Big offering wraps up wool season

Big offering wraps up wool season


Brokers put 11,291 bales up for auction last week.


WOOLGROWERS and brokers saved their biggest offering of the 2020-21 selling program at the Western Wool Centre (WWC) for the final week, last week.

Returning to the WWC after a previous week without live wool auctions, brokers put 11,291 bales up for auction last week.

Sales reflected the 2020-21 season generally, when compared to the previous season - more wool was offered and sold, but sold on average at lower prices.

The Western Indicator (WI) average for the season was down 20.65 per cent on the average for the previous season - more bales sold, 23.4pc more than the previous season - which indicated some wool growers probably did very well.

This was borne out by Australian Wool Exchange (AWEX) statistics on national turnover from wool sales - AWEX does not publish stand-alone turnover figures for the WWC.

National wool sales at the three AWEX selling centres last season broadly reflected the trends at the WWC.

The benchmark Eastern Market Indicator (EMI) average was down 253 cents per kilogram clean (17.3pc) on the previous season, but the number of bales sold increased by 354,998 (24.1pc) over the previous season.

According to AWEX, gross national turnover from those bales sold last season topped $2.246 billion, which was $274 million more than the previous season's turnover.

At the WWC, the overall passed-in rate last season was back to 15.2pc of lots offered, compared to 22.3pc the previous season, with a smaller percentage - 11.8pc compared to 16.8pc - of the larger WWC offerings having been put up and rejected by buyers previously.

Whether a very promising early start to the cropping season across WA had convinced mixed farmers to declare farm income from wool sales in tax returns for the just-ended financial year, rather than carrying it over to the current tax year, is unknown, but could well be a factor driving bigger than usual wool volumes in the last quarter of the season, according to brokers.

AWEX statistics show WWC weekly offerings have generally exceeded 9500 bales since early April.

When offerings began to shrink, dropping several hundred bales for the past two weeks of May and the first week of June, two weeks a fortnight apart in June without live auctions at the WWC restored supply and, to some extent, demand.

"There's still quite a lot of wool about, which is unusual for this time of year," said Australian Wool Network 's WA wool manager Greg Tilbrook last week.

"Unfortunately, a lot of the wool that is about is towards the broader end (of the micron range) and that has proved to be less in favour with buyers," Mr Tilbrook said.

"But the good support that we've seen for the finer, better types continues."

The WWC's final-week biggest seasonal offering coincided with a large national offering and wool buyers who appeared to have already closed off their accounts after paying season-high prices in all WWC micron segments except Merino cardings, a fortnight earlier.

In the intervening week when the WWC had not traded, prices at Eastern States' selling centres increased further, which meant woolgrowers there had more to lose than WA woolgrowers in the price slide on the first trading day last week.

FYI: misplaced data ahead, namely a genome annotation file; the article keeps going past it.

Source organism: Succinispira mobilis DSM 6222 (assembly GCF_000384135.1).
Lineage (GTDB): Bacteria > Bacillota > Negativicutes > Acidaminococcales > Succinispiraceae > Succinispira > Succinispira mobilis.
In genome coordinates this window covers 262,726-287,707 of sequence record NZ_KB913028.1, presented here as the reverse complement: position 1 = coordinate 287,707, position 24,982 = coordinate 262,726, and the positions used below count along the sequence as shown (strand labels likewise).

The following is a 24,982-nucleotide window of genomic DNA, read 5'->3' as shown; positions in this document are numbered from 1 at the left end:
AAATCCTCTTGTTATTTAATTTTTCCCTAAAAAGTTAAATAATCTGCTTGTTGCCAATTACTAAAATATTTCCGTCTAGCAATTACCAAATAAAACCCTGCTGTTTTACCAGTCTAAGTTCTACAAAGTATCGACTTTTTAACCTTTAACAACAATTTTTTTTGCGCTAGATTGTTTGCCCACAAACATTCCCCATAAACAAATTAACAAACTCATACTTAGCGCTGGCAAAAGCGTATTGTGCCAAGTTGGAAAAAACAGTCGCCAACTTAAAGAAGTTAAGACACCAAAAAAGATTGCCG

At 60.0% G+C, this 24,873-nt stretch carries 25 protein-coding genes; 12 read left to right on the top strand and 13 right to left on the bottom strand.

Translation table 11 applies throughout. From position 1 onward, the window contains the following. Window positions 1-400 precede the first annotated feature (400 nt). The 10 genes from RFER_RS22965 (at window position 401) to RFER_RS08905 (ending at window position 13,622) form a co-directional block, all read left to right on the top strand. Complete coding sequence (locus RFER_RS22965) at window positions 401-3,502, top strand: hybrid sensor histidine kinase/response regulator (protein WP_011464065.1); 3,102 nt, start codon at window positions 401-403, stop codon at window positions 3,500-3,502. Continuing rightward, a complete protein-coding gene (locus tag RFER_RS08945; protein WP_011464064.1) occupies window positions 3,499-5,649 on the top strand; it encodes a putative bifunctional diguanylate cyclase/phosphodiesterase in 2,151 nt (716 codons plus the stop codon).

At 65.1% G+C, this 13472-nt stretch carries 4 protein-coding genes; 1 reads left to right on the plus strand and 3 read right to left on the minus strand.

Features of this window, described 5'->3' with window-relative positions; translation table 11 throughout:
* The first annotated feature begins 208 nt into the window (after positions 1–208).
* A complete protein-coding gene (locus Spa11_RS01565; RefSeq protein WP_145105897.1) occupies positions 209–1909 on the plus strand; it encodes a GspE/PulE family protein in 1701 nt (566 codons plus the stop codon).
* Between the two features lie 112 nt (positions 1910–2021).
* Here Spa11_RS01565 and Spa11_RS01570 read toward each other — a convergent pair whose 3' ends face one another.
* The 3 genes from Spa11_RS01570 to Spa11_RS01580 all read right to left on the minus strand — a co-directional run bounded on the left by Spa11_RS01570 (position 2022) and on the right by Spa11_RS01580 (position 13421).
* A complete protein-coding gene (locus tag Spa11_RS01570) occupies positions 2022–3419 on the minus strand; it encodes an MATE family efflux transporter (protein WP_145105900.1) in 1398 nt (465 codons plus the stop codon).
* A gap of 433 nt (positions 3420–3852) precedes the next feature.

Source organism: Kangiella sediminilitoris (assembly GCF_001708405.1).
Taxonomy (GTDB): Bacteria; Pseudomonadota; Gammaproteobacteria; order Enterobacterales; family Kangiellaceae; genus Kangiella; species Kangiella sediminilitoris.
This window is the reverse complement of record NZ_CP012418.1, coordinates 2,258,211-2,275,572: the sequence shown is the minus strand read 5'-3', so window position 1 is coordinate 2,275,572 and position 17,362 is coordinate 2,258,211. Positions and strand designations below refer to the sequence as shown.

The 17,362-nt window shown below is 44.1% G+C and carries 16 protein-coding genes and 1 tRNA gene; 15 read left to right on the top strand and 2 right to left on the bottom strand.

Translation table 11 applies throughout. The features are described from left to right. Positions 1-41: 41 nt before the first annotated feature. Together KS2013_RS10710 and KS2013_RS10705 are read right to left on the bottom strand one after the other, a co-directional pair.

As technical controller Andrew Rickwood explained in his WWC market report, "as Fremantle (WWC) did not sell last week, it did not enjoy the gains felt in the east".

"Due to this fact losses, experienced in the east today, were not as severe in the west," Mr Rickwood said.

The WWC mid to broader micron price guides lost most the first day and the finer microns caught them up on the final trading day of 2020-21.

The WI shed 37c last week from its season-high of 1477, to finish at 1440c/kg.

Merino fleece micron price shed between 35c (18 micron at 2111c/kg) and 59c (19.5 micron at 1596) from their season highs.

Merino carding maintained a seasonal trend of doing the opposite to Merino fleece by gaining 29c in the past week of 2020-21 to finish at a seasonal high of 1303c/kg.

National wool trader Techwool Trading, followed by local traders PJ Morris Wools and Westcoast Wool & Livestock, topped the WWC buyers list for last week, which reflected their positions for the 2020-21 season.

AWEX statistics show Techwool purchased 51,915 bales or 17pc of bales bought at the WWC last season, PJ Morris 48,907 bales or 16.8pc and Westcoast 33,758 bales or 11.6pc.

Other WA wool traders on the list included Swan Wool Processors which bought 19,992 bales or 6.9pc, Fremantle Wool with 10,166 bales or 3.5pc and Scanlan Wool, 1633 bales or 0.6pc.

Traditionally at the WWC, the first week of the new selling program is a big one.

At this stage, brokers are scheduled to offer 12,556 bales this week at the WWC and the national offering is projected to grow by 12,135 bales (28.3pc) to 54,982.

But, given the prices slide with the big offering at the WWC last week and the size of the national offering this week, brokers are tipping many of the bales listed in this week's catalogues will be withdrawn from sale before they go under the hammer at the WWC.

After this week, AWEX selling centres are scheduled to auction wool next week and then shut down for the annual three-week recess.

Demand for wool this week and next week is likely to largely depend on how many and how big the orders are that buyers are still trying to complete before the recess.


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